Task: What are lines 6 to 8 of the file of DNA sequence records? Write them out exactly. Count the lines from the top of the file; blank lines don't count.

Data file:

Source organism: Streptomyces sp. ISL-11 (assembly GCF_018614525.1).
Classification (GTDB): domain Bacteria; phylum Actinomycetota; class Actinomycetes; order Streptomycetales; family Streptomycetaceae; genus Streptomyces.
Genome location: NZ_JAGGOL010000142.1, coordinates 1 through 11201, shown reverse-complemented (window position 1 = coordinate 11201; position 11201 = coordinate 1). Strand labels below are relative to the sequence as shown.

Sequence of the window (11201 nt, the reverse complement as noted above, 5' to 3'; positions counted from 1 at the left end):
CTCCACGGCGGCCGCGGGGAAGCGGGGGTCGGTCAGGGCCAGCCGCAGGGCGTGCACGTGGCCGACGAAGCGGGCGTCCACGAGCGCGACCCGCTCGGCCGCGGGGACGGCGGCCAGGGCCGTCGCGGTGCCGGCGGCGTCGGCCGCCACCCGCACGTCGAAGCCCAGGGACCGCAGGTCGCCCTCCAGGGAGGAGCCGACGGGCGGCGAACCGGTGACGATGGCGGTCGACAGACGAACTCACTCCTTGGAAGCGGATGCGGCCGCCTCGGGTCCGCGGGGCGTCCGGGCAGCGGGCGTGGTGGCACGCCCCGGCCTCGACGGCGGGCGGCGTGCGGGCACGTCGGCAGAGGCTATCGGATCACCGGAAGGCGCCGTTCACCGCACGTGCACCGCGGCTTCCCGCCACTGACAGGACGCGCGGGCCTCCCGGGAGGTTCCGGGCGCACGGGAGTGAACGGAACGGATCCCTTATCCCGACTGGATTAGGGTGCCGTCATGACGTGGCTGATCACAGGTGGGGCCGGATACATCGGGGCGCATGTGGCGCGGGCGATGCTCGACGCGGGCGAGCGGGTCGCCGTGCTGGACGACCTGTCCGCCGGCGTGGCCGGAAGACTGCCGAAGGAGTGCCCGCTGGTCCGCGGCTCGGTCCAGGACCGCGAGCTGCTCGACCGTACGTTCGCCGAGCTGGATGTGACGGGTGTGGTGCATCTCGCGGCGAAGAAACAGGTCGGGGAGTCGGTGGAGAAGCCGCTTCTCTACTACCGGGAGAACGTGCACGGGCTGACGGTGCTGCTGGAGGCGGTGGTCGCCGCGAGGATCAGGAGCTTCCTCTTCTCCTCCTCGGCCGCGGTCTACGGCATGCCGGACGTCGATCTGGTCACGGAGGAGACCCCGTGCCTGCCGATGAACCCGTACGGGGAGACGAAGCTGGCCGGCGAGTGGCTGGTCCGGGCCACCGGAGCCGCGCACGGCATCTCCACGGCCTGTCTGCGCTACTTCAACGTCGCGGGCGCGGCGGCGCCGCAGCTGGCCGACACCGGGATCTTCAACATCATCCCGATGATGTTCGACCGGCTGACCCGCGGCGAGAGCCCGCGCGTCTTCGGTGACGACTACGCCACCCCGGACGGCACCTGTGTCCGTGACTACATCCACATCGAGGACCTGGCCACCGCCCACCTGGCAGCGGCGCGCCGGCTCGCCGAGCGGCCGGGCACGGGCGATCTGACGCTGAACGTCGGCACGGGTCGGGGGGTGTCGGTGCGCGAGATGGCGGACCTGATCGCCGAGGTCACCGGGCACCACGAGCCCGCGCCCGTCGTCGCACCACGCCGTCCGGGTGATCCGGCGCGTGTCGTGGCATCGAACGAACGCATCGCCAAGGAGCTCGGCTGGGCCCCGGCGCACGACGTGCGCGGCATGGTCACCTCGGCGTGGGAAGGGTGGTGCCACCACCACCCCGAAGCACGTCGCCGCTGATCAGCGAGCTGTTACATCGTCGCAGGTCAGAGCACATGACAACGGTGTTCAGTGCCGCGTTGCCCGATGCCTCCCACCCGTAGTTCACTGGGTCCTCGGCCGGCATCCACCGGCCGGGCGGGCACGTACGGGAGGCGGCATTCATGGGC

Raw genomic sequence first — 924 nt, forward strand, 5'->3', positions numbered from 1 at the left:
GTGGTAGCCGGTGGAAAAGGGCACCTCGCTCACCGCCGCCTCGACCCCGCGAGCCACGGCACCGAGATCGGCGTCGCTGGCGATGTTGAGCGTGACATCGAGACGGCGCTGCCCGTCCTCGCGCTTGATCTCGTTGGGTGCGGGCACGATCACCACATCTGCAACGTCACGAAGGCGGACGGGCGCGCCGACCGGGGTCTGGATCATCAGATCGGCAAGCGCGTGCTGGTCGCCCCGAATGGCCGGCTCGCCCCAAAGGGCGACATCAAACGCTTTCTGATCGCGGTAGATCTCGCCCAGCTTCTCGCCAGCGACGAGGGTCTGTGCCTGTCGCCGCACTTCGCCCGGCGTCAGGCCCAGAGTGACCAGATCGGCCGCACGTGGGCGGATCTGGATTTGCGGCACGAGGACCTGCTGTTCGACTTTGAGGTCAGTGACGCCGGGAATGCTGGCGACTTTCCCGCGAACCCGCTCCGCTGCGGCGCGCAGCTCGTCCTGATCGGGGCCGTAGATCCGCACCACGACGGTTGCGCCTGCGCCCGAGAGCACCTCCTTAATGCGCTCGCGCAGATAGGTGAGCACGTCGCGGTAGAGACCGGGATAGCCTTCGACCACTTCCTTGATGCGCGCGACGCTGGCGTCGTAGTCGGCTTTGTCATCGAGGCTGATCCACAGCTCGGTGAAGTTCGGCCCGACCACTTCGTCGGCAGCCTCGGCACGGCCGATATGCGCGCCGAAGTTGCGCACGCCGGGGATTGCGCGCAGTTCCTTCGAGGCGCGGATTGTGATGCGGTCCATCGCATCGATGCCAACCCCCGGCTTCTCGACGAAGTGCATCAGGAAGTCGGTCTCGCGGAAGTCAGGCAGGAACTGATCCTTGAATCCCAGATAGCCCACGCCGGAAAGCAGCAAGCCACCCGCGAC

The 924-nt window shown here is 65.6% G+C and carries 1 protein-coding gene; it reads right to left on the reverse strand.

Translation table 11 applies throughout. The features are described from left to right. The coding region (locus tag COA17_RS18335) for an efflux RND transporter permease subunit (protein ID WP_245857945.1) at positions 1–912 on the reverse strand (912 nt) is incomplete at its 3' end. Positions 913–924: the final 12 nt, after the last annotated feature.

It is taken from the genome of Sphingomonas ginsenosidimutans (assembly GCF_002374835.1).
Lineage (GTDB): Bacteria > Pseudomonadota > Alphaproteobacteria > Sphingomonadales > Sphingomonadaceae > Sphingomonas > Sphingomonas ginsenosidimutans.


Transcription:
Raw genomic sequence first — 924 nt, forward strand, 5'->3', positions numbered from 1 at the left:
GTGGTAGCCGGTGGAAAAGGGCACCTCGCTCACCGCCGCCTCGACCCCGCGAGCCACGGCACCGAGATCGGCGTCGCTGGCGATGTTGAGCGTGACATCGAGACGGCGCTGCCCGTCCTCGCGCTTGATCTCGTTGGGTGCGGGCACGATCACCACATCTGCAACGTCACGAAGGCGGACGGGCGCGCCGACCGGGGTCTGGATCATCAGATCGGCAAGCGCGTGCTGGTCGCCCCGAATGGCCGGCTCGCCCCAAAGGGCGACATCAAACGCTTTCTGATCGCGGTAGATCTCGCCCAGCTTCTCGCCAGCGACGAGGGTCTGTGCCTGTCGCCGCACTTCGCCCGGCGTCAGGCCCAGAGTGACCAGATCGGCCGCACGTGGGCGGATCTGGATTTGCGGCACGAGGACCTGCTGTTCGACTTTGAGGTCAGTGACGCCGGGAATGCTGGCGACTTTCCCGCGAACCCGCTCCGCTGCGGCGCGCAGCTCGTCCTGATCGGGGCCGTAGATCCGCACCACGACGGTTGCGCCTGCGCCCGAGAGCACCTCCTTAATGCGCTCGCGCAGATAGGTGAGCACGTCGCGGTAGAGACCGGGATAGCCTTCGACCACTTCCTTGATGCGCGCGACGCTGGCGTCGTAGTCGGCTTTGTCATCGAGGCTGATCCACAGCTCGGTGAAGTTCGGCCCGACCACTTCGTCGGCAGCCTCGGCACGGCCGATATGCGCGCCGAAGTTGCGCACGCCGGGGATTGCGCGCAGTTCCTTCGAGGCGCGGATTGTGATGCGGTCCATCGCATCGATGCCAACCCCCGGCTTCTCGACGAAGTGCATCAGGAAGTCGGTCTCGCGGAAGTCAGGCAGGAACTGATCCTTGAATCCCAGATAGCCCACGCCGGAAAGCAGCAAGCCACCCGCGAC

The 924-nt window shown here is 65.6% G+C and carries 1 protein-coding gene; it reads right to left on the reverse strand.